Sylvia | Theater Critic's Choice | Chicago Reader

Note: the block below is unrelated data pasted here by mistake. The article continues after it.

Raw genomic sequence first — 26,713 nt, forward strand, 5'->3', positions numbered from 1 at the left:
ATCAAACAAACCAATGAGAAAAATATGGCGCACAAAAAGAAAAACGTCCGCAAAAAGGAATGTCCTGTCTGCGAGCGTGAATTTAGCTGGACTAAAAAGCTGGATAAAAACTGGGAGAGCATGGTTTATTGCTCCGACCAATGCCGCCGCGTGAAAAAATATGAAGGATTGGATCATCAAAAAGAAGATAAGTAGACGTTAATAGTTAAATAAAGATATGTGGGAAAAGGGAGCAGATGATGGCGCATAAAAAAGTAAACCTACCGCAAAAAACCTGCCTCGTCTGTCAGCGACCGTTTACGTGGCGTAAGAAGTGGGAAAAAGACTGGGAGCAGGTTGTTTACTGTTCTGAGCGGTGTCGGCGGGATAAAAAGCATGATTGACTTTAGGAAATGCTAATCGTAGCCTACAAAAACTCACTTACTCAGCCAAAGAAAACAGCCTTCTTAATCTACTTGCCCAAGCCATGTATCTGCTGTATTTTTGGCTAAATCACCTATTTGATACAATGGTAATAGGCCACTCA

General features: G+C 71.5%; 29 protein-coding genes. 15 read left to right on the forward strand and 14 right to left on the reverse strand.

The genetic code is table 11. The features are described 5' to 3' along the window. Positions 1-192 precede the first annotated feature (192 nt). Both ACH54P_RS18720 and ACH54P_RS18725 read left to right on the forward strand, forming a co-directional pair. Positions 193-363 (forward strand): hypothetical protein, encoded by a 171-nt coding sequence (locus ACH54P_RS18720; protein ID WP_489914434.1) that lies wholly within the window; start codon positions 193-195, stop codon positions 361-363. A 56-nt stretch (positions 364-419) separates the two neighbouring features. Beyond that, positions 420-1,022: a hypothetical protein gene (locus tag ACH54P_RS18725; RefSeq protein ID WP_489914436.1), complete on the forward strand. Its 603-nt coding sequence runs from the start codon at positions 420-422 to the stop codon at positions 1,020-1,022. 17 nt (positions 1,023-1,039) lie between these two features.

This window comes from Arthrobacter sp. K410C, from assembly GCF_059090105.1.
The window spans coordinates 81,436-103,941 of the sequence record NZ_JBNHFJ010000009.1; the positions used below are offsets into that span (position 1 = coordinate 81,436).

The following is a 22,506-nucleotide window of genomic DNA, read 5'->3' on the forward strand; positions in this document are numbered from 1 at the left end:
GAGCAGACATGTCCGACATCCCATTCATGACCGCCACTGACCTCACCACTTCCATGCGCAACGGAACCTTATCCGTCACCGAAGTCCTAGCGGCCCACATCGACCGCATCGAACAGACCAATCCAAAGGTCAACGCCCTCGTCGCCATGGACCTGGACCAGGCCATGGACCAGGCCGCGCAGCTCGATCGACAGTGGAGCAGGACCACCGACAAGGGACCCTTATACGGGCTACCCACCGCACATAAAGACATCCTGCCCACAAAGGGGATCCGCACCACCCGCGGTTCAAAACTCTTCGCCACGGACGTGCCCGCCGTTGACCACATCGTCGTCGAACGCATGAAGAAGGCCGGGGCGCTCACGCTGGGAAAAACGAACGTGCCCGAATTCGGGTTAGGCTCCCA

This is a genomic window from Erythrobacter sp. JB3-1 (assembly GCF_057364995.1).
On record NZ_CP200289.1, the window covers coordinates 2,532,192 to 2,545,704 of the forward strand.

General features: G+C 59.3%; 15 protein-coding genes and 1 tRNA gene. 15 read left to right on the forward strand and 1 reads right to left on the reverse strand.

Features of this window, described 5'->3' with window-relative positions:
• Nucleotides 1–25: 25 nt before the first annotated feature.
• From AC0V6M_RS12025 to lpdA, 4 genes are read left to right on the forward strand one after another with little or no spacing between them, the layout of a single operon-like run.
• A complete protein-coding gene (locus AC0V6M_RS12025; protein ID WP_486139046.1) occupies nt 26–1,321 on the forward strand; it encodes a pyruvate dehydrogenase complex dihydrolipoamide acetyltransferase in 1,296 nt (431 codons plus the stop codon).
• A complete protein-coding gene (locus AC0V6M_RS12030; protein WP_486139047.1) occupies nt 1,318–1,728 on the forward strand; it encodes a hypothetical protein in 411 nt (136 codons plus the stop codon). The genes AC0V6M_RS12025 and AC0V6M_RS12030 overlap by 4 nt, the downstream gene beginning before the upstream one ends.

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Broadly speaking, the popular literary biopic is a hopeless subgenre, but this account of the relationship between Sylvia Plath and husband and fellow poet Ted Hughes manages to test the rule thanks to its unusual seriousness and first-rate performances by Gwyneth Paltrow and Daniel Craig. Director Christine Jeffs and writer John Brownlow scrupulously avoid taking sides in the volatile marriage--a delicate task given the four decades of verbal and legal warfare between the couple's partisans, not to mention the aura of myth that surrounds Plath's suicide at 30, which brought her a level of recognition she never achieved in life. Though constrained from quoting Plath's work at length, the film manages to convey that the sexiness of poetry itself was the honey that drew the couple together and made them, at least initially, inseparable. Paltrow's mother, Blythe Danner, plays Plath's mother with such insight that I was sorry the role wasn't made bigger, proportionate to the importance she had in Plath's life. Jared Harris and Amira Casar fare much better in their respective roles as poet Al Alvarez and Hughes's lover, Assia Wevill. Century 12 and CineArts 6, Pipers Alley.

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